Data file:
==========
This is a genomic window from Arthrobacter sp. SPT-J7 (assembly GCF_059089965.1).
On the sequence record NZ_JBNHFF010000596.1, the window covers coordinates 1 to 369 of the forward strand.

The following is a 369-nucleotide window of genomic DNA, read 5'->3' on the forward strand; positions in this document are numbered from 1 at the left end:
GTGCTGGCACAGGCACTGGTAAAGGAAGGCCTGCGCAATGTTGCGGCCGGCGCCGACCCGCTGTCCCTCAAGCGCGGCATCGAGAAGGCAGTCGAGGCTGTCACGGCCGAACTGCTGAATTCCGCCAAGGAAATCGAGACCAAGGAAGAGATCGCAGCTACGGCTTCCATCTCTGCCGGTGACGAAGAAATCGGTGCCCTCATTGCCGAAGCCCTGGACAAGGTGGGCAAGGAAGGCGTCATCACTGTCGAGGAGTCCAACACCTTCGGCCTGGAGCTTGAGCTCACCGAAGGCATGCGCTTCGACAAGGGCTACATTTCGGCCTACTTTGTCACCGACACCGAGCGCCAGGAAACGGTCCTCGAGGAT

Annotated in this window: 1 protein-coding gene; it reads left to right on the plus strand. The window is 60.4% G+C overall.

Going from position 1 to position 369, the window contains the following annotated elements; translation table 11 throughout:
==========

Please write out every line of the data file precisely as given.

This is a genomic window from Arthrobacter sp. SPT-J7 (assembly GCF_059089965.1).
On the sequence record NZ_JBNHFF010000596.1, the window covers coordinates 1 to 369 of the forward strand.

The following is a 369-nucleotide window of genomic DNA, read 5'->3' on the forward strand; positions in this document are numbered from 1 at the left end:
GTGCTGGCACAGGCACTGGTAAAGGAAGGCCTGCGCAATGTTGCGGCCGGCGCCGACCCGCTGTCCCTCAAGCGCGGCATCGAGAAGGCAGTCGAGGCTGTCACGGCCGAACTGCTGAATTCCGCCAAGGAAATCGAGACCAAGGAAGAGATCGCAGCTACGGCTTCCATCTCTGCCGGTGACGAAGAAATCGGTGCCCTCATTGCCGAAGCCCTGGACAAGGTGGGCAAGGAAGGCGTCATCACTGTCGAGGAGTCCAACACCTTCGGCCTGGAGCTTGAGCTCACCGAAGGCATGCGCTTCGACAAGGGCTACATTTCGGCCTACTTTGTCACCGACACCGAGCGCCAGGAAACGGTCCTCGAGGAT

Annotated in this window: 1 protein-coding gene; it reads left to right on the plus strand. The window is 60.4% G+C overall.

Going from position 1 to position 369, the window contains the following annotated elements; translation table 11 throughout: